Some of it was nerves, but some was just bad breaks, and I was pleased with his poise down the stretch of what had been a rough second half. Not long after missing the front end of a one-and-one and committing a costly turnover, Yancy found himself on the line with Texas down 3 and 2:08 to play. He made the two that mattered most, and should come out the other side of this one better for the experience.

Horns_bullet_mediumDat Defense Tho. I spent a good chunk of my Keys to the Game post writing about Texas' defensive strategy against UConn and a player like Boatright.

Keeping as explosive a penetrator as Boatright in check can't be done with one defender; it requires great team defense, and that's where we'll win or lose the game defensively. To some extent, we're going to have to cede some jump shots in order to protect the paint, and if UConn has a blistering afternoon shooting from deep, you tip your cap. It's important that our defenders are crisp and anticipatory in their rotations, though, and... [h]elp and recover will be the name of the game on defense.

The Huskies' senior point guard got his points, but we'll be happy to have an opponent's star scorer net 24 points every day of the week and twice on Sundays if it takes him 21 shots to get there. Our success was indeed a product of terrific team defense, and we were indeed exceptionally crisp and anticipatory in our help and recover rotations.  When I get a chance I'll string together some video highlights that illustrate how great our team defense was on Sunday.

There was another element to our success, though. Whether in zone or man, everyone knew where to be and was crisp in their rotations, but we were also smart.  Smart not only in knowing what needed to be done to with respect to the UConn players who posed the greatest scoring threat, but also those who posed none at all.

  • We wanted Boatright to shoot contested jump shots off his own dribble:
  • We wanted to close out urgently on Hamilton and make him one dimensional:
  • We wanted to keep Cassell Jr. away from the rim and off the FT line but were okay with him taking jumpers: 
  • We wanted to divert defensive capital away from guarding Terence Samuel, who couldn't beat Stevie Wonder in a game of H-O-R-S-E, to providing support with UConn's dangerous scorers: 

Up and down our list of defensive objectives, we were successful. Our advance scouting was on point, our preparation was superb, and our execution spectacular. We had a clear, coherent defensive strategy, and it was equally well conceived and executed.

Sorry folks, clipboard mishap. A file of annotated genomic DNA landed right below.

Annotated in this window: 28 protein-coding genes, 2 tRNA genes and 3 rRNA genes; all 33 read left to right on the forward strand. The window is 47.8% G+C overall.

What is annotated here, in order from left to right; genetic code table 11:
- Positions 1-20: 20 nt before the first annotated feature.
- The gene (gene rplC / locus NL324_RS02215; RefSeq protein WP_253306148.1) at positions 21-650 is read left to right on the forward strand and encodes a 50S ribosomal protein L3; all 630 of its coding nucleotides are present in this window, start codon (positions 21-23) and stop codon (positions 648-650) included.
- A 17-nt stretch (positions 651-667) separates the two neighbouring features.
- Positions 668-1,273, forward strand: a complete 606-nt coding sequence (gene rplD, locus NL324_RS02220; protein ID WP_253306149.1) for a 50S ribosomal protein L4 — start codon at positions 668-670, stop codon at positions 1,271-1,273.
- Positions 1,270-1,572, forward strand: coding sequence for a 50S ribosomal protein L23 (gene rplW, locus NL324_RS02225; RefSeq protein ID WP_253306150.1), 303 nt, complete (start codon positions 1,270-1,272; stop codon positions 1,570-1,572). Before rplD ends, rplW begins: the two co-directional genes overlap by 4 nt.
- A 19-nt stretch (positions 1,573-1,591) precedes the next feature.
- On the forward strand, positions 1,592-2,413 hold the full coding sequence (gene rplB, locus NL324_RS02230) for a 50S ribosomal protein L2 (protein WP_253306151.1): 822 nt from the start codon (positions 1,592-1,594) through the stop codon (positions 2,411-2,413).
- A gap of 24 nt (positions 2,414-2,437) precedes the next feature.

I was wrong about one thing, though. I said we could be sure we'd see our best defender (Holland) open the game on Boatright, but Rick Barnes had a better idea: we put Felix on Boatright in man, played a healthy amount of zone, and in each case used the lack of threats elsewhere in the Husky lineup to focus unoccupied defensive capital on helping to limit Boatright's penetration. And then when we absolutely had to get some stops after UConn had made their inevitable second half run -- Holland had fresh legs when Barnes deployed him on Boatright when the Huskies went up 6 with 6:13 to play. It was a pretty bold gambit that paid off brilliantly: UConn scored just 3 points and made 0 field goals the rest of the way.

Horns_bullet_mediumMyles Turner's Genius. I'm going to devote an entire post to this, so for now let me just say that I am astounded at the volume and diversity of valuable contributions Myles Turner makes as a true freshman. He's got elite physical talent, certainly, but that's not what makes him special.  Kid is a serious basketball player with serious basketball IQ, some of it instinctive, some of it learned with study and hard work. What a joy to watch.

Horns_bullet_mediumRidley's Slow Start Continues. Cam Ridley had another subpar showing in Storrs, continuing a trend that persisted through the team's first five games. The good news is that a lot of Cam's problems look to me like they're self-imposed and fall more on the "correctable" side of the issues spectrum. To my eyes, Ridley's biggest problem has been hesitation and general slowness to act and react. Now, Ridley's never going to be springing around the floor like Tigger, but there is nothing holding Ridley back from acting and reacting decisively, and until he does he's going to continue to face similar problems from defenses that have concluded that Cam can be induced into a bad shot or turnover if you throw another defender at him as soon as he catches the ball.

Notwithstanding my general disdain for attempts to evaluate basketball through the prism of football, I actually think you can take the description of Tyrone Swoopes' weaknesses right now and it would pretty neatly captured Ridley's early season struggles: he's slow to get going, he's making up his mind what he's going to do before he has the ball, and his actions in the face of oncoming pressure are self-defeating. (It really kinda works, doesn't it?)

The good news is that there's far less required of a post man in basketball to overcome those problems than a quarterback in football. I'm not entirely sure what's behind Ridley being out of sync with what we're doing and his role within that, but my hunch is that it's an issue with an expiration date that arrives sooner rather than later. Cam is too skilled a player and dedicated a worker to struggle for the reasons he has been.

Horns_bullet_mediumKevin Ollie. UConn's maestro is clearly an excellent coach, but I don't need to see anything further to know Mr. Ollie is destined to join Scott Drew for a spot on Mt. Rushmore for the Perpetually Aggrieved. I literally thought he might burst into tears at one point. Apparently the refs did, too, handing him a foul call tissue.

Horns_bullet_mediumKentucky's Coming. Texas gets a tune up at home against UT-Arlington on Tuesday before traveling to Lexington to take on the top-ranked Wildcats in the Big 12-SEC Showdown. We're a heavy underdog without Taylor, but Monday morning after a win like yesterday's is no time for pessimism, so I'll leave you with some fun reading while the dreaming's still good: If anyone's going to knock off the Cats, why not Texas?

Hook 'em